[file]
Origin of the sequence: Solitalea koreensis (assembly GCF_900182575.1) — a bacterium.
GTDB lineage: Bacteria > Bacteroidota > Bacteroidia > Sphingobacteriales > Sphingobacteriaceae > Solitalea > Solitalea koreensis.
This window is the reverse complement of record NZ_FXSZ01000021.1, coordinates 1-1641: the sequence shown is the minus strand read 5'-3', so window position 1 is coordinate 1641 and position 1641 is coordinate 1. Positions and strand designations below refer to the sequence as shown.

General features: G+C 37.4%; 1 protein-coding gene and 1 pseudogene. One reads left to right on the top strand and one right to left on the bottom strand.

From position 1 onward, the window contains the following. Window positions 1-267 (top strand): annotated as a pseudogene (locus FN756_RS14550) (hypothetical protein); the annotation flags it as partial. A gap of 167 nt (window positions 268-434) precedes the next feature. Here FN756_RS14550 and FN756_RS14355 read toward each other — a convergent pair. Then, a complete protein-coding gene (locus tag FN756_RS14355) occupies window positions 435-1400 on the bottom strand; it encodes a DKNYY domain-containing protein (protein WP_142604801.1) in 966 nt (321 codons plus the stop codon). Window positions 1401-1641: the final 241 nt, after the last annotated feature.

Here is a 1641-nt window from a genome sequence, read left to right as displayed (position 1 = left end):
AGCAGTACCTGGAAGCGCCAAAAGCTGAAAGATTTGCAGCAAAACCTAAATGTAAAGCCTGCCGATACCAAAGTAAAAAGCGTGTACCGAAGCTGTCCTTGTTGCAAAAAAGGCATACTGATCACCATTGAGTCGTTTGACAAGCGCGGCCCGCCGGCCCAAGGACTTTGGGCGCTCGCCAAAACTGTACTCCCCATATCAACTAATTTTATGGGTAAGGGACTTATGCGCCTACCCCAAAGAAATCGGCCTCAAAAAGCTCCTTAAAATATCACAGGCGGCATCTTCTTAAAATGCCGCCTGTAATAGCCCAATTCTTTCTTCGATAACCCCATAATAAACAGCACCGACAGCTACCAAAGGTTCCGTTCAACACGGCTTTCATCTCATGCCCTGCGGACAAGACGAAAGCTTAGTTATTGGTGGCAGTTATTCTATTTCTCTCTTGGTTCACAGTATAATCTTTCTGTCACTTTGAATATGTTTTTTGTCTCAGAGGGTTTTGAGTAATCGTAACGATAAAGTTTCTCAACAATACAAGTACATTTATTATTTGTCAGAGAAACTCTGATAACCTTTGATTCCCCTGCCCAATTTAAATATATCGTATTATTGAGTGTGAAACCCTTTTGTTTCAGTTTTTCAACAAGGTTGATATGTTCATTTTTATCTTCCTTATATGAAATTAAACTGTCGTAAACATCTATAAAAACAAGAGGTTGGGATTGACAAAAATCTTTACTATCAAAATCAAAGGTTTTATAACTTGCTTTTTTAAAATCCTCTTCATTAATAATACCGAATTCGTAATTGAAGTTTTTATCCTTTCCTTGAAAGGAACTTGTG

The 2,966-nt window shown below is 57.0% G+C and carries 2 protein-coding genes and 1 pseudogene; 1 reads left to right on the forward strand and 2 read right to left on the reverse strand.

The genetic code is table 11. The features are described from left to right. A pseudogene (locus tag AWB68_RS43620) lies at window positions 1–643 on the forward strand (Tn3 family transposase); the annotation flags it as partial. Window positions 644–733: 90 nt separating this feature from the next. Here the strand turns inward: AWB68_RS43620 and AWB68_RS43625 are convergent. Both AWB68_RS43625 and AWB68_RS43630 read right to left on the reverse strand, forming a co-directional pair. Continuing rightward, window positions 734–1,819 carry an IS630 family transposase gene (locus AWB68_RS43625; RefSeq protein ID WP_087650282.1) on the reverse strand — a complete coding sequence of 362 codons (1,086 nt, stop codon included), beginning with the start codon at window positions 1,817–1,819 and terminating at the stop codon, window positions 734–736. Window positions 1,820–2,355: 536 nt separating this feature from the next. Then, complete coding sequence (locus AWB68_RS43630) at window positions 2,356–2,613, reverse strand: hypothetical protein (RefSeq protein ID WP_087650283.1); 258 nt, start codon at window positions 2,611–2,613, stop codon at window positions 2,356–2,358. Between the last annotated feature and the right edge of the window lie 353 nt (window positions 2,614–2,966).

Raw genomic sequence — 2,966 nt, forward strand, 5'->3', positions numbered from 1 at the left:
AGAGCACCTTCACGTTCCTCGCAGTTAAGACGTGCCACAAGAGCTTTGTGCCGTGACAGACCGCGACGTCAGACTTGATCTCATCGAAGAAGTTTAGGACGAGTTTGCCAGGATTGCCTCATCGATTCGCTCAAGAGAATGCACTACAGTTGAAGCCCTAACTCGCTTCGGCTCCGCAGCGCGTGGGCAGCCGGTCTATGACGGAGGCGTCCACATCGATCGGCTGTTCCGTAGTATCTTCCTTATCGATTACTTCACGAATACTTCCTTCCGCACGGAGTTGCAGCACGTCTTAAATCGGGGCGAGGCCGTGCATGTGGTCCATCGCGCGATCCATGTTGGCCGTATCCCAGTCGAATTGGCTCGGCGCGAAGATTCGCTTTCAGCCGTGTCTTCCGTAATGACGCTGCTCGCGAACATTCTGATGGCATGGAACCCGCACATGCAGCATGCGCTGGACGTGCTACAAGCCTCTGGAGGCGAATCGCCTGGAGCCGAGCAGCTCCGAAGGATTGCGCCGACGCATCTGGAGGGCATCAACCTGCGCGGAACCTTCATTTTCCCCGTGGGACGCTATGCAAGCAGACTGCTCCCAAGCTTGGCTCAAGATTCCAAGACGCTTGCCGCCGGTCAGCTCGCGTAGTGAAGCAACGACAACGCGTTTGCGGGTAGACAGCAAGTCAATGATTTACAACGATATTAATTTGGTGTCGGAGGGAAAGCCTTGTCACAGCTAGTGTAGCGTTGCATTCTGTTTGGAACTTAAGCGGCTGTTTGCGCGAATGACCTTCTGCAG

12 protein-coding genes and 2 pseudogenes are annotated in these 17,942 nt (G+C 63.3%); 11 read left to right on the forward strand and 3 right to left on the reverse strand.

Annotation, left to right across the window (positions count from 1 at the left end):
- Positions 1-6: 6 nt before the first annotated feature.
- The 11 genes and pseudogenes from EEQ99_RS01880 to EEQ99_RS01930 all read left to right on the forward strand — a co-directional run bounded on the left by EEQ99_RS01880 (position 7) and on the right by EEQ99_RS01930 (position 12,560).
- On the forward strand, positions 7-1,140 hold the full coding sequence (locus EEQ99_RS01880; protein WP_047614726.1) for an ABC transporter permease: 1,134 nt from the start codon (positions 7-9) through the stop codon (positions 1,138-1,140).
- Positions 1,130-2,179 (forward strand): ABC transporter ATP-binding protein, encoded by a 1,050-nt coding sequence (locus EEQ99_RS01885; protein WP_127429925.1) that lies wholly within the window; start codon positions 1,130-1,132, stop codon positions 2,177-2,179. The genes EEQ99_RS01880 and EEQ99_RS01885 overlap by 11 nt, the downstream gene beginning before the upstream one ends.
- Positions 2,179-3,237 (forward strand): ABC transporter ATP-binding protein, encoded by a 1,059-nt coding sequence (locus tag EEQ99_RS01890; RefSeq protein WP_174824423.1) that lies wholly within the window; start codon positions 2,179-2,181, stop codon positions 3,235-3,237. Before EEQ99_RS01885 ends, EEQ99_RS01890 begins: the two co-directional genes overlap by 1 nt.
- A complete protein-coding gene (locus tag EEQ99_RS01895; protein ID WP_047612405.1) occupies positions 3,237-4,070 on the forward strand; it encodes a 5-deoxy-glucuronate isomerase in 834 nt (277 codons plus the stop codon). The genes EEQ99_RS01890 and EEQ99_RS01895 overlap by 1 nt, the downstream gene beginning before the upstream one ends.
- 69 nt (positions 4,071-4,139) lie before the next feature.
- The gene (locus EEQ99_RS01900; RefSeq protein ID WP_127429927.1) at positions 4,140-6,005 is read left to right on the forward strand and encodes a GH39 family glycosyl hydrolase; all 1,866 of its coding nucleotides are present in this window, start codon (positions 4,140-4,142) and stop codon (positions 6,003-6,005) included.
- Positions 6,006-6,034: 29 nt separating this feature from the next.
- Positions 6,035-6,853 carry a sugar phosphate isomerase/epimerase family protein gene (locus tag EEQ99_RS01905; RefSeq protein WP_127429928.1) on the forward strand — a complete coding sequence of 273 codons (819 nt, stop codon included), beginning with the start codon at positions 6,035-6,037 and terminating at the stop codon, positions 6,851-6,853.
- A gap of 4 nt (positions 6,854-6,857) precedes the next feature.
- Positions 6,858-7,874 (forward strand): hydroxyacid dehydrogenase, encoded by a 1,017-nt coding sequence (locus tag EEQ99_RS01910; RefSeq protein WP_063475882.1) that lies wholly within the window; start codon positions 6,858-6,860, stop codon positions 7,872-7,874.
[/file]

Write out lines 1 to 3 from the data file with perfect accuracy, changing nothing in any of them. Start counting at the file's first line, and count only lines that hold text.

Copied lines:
Origin of the sequence: Solitalea koreensis (assembly GCF_900182575.1) — a bacterium.
GTDB lineage: Bacteria > Bacteroidota > Bacteroidia > Sphingobacteriales > Sphingobacteriaceae > Solitalea > Solitalea koreensis.
This window is the reverse complement of record NZ_FXSZ01000021.1, coordinates 1-1641: the sequence shown is the minus strand read 5'-3', so window position 1 is coordinate 1641 and position 1641 is coordinate 1. Positions and strand designations below refer to the sequence as shown.